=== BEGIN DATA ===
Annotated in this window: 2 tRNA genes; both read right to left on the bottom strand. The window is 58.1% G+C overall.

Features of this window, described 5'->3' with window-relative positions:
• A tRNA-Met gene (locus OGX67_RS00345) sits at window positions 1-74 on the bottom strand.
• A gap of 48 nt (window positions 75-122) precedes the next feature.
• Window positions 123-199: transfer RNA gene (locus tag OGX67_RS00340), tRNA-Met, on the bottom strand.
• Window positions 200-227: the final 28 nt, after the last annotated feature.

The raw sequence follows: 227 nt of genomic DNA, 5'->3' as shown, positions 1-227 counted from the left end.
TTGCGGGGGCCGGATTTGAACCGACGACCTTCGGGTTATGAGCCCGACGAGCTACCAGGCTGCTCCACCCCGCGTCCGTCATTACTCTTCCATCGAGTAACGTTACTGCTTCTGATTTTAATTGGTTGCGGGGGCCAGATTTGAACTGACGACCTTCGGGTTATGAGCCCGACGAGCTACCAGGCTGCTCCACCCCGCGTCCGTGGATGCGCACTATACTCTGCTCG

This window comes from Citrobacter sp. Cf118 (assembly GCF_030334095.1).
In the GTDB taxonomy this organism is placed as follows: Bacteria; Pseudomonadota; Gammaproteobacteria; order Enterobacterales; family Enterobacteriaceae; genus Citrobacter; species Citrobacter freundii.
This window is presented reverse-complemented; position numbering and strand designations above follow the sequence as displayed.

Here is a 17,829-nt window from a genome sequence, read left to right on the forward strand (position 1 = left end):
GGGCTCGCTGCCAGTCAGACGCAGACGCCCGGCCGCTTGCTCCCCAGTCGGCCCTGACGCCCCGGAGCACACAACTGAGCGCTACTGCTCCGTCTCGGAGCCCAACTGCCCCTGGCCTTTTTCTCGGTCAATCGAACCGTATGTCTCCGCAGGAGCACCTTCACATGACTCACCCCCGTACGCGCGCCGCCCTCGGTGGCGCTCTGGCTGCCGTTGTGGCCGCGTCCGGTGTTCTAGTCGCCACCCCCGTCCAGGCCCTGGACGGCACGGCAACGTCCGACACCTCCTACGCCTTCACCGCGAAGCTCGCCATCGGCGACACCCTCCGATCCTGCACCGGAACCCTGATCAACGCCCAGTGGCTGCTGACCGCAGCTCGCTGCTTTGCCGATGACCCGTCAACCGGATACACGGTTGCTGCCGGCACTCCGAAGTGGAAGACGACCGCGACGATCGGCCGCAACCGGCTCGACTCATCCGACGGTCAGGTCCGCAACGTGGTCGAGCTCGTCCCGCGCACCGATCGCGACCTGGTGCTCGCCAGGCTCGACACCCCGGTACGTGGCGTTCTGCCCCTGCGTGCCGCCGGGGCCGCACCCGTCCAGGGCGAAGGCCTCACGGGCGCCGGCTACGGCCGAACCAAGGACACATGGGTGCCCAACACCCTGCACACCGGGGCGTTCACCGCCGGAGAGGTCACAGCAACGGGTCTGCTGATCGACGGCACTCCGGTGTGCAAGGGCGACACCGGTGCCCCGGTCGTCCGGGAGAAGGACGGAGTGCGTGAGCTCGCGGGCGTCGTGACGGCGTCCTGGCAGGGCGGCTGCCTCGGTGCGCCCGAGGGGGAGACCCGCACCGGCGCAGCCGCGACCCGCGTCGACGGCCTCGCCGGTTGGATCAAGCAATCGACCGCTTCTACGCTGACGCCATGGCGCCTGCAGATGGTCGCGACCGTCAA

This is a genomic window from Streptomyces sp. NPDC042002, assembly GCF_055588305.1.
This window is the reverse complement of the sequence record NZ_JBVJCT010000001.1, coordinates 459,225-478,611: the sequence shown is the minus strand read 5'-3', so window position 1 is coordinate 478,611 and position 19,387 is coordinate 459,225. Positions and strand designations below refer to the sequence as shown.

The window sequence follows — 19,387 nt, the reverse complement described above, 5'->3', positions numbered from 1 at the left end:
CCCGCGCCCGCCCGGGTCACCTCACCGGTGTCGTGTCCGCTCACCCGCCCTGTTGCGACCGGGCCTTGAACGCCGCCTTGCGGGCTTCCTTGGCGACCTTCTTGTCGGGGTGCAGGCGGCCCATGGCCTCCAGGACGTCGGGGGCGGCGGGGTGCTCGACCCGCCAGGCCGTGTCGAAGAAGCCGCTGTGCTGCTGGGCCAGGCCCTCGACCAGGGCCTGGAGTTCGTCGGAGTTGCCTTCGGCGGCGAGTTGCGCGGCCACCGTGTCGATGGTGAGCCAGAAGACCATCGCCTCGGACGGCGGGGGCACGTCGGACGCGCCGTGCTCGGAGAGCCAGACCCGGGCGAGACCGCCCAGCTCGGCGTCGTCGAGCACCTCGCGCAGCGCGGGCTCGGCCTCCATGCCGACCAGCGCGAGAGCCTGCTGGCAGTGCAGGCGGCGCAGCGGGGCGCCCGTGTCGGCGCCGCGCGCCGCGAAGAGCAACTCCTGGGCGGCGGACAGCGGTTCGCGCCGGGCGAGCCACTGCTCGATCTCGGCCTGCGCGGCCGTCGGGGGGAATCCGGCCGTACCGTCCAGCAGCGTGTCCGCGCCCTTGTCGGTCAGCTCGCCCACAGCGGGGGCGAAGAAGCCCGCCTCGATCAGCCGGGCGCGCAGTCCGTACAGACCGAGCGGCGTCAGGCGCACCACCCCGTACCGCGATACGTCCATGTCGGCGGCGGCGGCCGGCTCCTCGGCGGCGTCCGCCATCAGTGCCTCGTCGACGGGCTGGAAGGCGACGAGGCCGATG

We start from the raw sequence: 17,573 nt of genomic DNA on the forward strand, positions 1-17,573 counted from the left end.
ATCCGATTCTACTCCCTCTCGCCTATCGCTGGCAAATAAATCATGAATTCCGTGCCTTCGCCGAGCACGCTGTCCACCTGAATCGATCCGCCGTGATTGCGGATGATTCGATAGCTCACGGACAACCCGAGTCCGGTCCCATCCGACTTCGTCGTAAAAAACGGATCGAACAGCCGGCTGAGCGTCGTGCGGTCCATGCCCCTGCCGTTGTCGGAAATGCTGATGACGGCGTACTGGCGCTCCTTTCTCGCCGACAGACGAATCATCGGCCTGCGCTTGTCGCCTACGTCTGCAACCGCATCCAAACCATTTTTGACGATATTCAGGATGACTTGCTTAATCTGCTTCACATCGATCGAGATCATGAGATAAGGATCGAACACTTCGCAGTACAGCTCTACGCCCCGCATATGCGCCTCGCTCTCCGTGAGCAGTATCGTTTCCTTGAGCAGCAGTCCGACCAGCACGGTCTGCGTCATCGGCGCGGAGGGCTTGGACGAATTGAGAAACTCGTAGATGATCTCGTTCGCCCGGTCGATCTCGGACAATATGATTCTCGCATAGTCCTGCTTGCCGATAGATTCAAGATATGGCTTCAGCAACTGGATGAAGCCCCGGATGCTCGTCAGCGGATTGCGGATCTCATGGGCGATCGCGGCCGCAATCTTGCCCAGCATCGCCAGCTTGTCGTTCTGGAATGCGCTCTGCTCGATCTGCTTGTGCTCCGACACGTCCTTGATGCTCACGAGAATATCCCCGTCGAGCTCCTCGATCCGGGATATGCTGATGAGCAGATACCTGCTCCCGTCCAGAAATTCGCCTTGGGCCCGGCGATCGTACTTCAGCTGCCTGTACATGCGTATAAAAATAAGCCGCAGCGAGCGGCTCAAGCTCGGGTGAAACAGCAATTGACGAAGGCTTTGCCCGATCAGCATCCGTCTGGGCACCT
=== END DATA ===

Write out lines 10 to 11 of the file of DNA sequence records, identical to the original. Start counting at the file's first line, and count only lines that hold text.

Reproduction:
In the GTDB taxonomy this organism is placed as follows: Bacteria; Pseudomonadota; Gammaproteobacteria; order Enterobacterales; family Enterobacteriaceae; genus Citrobacter; species Citrobacter freundii.
This window is presented reverse-complemented; position numbering and strand designations above follow the sequence as displayed.